Turn off heat and stir in basil.

While the chicken is cooking, heat 2T grapeseed oil in a heavy pan (cast iron is great here) over medium heat. Toss the eggplant cubes in the leftover seasoned flour and then fry them until crispy on all sides and squishy in the middle, stirring occasionally and adding salt to taste (salt is important here).

Serve the chicken alongside brown rice, topped with fried eggplant.

Monday, August 11, 2008

Chicken with Cherry Tomatoes, Olives and Capers

This is super easy, rather healthy (bar some debate about dark vs white meat), and really very delicious. It was a treat for me because I don't often get to cook with olives and capers, since J doesn't like them. I would normally do this all in one large skillet on the stove, but all we had was a 10 inch frying pan and a baking dish, so we started this on the stove and finished it in the oven.

You'll need (serves 4):

8 chicken thighs, bone-in, skin & fat removed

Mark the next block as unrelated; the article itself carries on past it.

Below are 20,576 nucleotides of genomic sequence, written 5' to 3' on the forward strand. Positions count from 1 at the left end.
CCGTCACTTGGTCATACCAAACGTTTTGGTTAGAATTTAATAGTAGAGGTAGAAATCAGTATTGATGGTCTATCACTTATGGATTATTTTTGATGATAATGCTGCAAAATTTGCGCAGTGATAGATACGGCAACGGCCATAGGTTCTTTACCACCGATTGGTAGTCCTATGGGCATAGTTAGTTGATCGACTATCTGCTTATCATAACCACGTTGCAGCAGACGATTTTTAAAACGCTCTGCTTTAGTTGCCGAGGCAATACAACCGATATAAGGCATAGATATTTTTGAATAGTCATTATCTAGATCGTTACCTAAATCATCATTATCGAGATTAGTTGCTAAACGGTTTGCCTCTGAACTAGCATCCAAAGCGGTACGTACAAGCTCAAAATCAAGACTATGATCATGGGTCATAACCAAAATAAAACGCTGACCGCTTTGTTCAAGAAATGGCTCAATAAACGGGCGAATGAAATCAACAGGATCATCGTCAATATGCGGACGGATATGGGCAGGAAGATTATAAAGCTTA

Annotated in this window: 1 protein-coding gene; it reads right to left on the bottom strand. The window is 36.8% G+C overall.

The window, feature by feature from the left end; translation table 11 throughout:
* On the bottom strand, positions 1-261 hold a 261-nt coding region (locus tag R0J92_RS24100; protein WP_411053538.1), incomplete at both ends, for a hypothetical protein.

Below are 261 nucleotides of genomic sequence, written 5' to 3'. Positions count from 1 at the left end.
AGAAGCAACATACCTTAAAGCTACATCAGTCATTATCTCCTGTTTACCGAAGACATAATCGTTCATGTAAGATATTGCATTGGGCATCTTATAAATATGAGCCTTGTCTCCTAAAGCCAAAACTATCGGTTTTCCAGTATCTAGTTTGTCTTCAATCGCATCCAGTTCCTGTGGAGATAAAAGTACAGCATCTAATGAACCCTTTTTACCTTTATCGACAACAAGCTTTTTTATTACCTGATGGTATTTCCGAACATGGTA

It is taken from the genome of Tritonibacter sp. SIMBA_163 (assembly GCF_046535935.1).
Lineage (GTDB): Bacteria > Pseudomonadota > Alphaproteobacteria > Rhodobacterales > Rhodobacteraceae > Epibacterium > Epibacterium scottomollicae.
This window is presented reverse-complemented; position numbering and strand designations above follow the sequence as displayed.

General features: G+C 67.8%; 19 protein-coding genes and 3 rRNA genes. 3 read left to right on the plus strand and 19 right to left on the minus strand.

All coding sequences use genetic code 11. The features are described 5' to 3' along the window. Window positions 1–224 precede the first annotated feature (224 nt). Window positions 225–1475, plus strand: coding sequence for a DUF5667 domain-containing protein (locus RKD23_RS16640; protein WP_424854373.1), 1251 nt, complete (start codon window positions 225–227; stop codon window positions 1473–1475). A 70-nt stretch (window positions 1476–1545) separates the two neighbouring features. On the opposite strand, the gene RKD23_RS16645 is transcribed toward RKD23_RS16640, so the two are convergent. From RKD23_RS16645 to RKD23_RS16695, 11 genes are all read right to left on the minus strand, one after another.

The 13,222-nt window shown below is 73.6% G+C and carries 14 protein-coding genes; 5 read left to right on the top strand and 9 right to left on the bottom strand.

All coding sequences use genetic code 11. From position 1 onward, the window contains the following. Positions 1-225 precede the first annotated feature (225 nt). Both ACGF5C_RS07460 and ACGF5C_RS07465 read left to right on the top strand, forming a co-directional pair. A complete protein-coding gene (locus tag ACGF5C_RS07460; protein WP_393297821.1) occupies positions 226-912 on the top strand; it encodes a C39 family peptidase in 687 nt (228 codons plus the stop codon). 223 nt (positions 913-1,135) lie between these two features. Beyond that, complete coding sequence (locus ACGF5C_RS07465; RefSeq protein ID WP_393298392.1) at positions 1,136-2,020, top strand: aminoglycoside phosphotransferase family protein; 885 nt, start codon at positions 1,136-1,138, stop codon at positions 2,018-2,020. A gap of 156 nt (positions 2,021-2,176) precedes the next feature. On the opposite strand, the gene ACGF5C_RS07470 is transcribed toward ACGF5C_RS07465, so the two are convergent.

1/2c flour
2 large onions, minced
1 head garlic, sliced
1 large container (about 1 1/2c) cherry tomatoes, cut in half
1/4c capers
1c mixed olives, pitted (don't buy pre-pitted; they have no flavor. do it yourself with a sharp knife)
1c vermouth
1/2-1c chicken stock

Preheat oven to 350 degrees (or do it all on the stove).

Season chicken with salt and pepper and toss in flour to coat. Brown well, about 5 min/side, in hot oil. Remove from skillet and place in baking dish. Wipe skillet clean if there are burned bits.

Add a little oil. Add minced garlic; cook, stirring occasionally, over medium-high heat, until golden. Add garlic, cook 5 minutes more. Add cherry tomatoes, capers and olives. Stir to combine and cook 2 minutes. Add vermouth and let boil away about 4 minutes, until you can't smell the alcohol anymore.